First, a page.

Move over Po, the pot-bellied kung-fu panda in the movies, because there are new shaolin stars around. It turns out red pandas are not only skilful acrobats in real life but are the kick-ass Chinese mammals of a new card game from Morning Games. Ha-cha!
So, you probably want to find out more, I mean that is why you’re reading this review right?
For some reason, and in an uncharacteristic way, I thought Red Panda was going to be tricky to learn. I’d watched a how-to-play video with crazy people dressed up as red pandas and it kinda scared me. I didn’t want to be like them, and it all seemed a bit complex. I am delighted to say I was wrong. This game is a breeze to play, but perhaps not so easy when dressed up in mammal cosplay. The rulebook continues the shaolin theme and uses words that won’t be familiar to most which doesn’t help either. With all that in mind I’m gonna make this as simple as I can so you’re not put off. I will not be wearing fancy dress while writing this review either.
Ten cards are distributed, face-down to each of the 2-5 players (8 cards each in a 6 player game). A pagoda pentagon is placed in the middle of the table and on top is an invisibility token. On a player’s turn they have two options: play or pass. If playing, you turn over the top card off your deck and place it next to the pagoda on a side that matches your colour and number. Cards have special powers but I will get to that in a moment.
If you place the third card of any colour you have to take all three cards and place them around your deck and you don’t get to use its special power. If you already have cards placed on each side of your deck and you need to place another card around it, you are out. In contrast, if you place the fifth different card around the temple you get to discard one of each colour from the game and choose whether to rid yourself of all penalty cards around your deck or play another card.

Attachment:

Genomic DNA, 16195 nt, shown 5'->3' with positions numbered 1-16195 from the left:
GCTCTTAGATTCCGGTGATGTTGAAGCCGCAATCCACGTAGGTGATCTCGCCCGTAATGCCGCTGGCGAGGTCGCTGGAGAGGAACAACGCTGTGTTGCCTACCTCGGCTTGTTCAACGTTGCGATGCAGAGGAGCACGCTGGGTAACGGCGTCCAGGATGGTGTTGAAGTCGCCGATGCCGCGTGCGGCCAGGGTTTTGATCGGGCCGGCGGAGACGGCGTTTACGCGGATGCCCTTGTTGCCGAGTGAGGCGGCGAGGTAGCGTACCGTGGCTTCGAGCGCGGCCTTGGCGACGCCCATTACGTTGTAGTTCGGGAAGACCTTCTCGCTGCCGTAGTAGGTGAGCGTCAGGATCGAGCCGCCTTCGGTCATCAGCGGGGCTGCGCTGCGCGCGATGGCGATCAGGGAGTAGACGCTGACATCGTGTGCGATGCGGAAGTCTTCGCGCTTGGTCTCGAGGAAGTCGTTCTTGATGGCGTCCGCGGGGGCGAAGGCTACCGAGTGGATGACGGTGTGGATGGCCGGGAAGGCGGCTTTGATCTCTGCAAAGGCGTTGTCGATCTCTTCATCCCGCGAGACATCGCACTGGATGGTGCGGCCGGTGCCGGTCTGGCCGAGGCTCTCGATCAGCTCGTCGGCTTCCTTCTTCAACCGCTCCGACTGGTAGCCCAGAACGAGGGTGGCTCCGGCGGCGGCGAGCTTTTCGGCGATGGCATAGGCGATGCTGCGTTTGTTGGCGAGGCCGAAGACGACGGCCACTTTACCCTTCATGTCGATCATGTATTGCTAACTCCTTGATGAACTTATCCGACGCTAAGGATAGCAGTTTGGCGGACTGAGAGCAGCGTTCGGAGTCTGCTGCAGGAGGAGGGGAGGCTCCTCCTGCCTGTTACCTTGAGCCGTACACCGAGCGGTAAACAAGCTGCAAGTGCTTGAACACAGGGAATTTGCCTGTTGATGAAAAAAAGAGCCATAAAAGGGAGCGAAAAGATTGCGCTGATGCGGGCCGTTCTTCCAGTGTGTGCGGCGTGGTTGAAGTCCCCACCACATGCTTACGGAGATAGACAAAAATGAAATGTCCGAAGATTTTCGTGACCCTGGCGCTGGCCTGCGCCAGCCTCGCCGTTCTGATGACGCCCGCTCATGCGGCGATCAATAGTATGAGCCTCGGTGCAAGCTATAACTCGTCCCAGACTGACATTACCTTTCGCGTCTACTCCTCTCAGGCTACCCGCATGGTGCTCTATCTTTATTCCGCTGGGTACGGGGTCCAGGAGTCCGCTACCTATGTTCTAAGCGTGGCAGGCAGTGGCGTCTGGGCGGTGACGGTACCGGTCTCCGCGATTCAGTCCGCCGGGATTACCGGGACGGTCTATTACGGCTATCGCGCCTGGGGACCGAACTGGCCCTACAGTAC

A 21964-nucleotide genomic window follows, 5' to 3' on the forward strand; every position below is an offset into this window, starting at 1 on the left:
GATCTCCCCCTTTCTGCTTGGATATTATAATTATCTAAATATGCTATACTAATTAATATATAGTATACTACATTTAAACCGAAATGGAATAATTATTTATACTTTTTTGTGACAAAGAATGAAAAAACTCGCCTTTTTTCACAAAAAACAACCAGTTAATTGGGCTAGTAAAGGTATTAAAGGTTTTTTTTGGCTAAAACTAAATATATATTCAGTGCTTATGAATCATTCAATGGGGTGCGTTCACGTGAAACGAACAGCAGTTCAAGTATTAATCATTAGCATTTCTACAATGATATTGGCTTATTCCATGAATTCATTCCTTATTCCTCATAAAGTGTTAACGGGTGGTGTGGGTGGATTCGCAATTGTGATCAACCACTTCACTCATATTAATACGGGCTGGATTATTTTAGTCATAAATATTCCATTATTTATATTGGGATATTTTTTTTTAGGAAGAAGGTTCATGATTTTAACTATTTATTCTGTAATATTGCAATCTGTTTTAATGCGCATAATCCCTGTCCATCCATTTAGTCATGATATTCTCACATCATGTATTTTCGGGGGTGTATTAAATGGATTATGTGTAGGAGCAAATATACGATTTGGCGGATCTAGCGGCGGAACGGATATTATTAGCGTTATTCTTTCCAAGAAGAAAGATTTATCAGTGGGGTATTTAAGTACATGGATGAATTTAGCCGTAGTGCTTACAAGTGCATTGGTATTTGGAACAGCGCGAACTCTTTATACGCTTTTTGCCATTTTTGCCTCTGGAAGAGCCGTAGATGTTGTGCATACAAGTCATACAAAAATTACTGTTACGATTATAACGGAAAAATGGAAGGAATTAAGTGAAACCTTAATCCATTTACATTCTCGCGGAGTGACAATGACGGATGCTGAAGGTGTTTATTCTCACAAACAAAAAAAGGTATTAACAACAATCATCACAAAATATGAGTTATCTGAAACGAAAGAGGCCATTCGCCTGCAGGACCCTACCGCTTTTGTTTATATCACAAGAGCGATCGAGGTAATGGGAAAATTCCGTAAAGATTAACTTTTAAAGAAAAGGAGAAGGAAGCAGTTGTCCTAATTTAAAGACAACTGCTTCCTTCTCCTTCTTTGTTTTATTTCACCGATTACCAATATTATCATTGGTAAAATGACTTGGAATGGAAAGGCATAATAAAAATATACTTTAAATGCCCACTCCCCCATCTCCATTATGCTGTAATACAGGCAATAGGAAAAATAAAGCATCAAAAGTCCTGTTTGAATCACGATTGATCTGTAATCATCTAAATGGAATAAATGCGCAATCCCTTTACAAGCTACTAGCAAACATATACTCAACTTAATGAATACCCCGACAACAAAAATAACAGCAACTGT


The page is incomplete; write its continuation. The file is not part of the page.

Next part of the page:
If you decide to pass aka meditate, you skip your go and have to take a single card of your choice from around the temple.
The winner of the game is the panda who is left standing or the first player to clear their deck of cards. I’m still not sure I have simplified it enough!
As I mentioned, the cards activate special powers when played. They are as follows:
The blue card allows you to steal the invisibility token from the centre or from another player. You can use this like meditation to skip your go, but without penalty.
The purple card, which clearly depicts a farting red panda, allows you to look at your top card, very handy indeed in a push your luck game!
Red means you have to perform another action (play or pass), great early on, a bind when you have already pushed your luck.
Yellow allows you to move your top card to another player who places it at the bottom of their deck, great for a quick advantage over a leading player.
Green cards mimic another ability of a card already around the pagoda.
Cards with two pandas can be placed in the position of either of the colours depicted on the pandas’ backs. You don’t get a special power but you do get a choice.
What it’s like
You will get the hang of this game in one play. I say that because that is how long it took my 5 year old to grasp the game. It is pure and simple push your luck fun. Yes you need to think when passing might be your best option, but this comes quite naturally so strategy is at a minimum. This isn’t a negative if you are willing to take this game at face value. As long as you are aware this is a lightweight family friendly, quick and easy card game you shouldn’t be disappointed.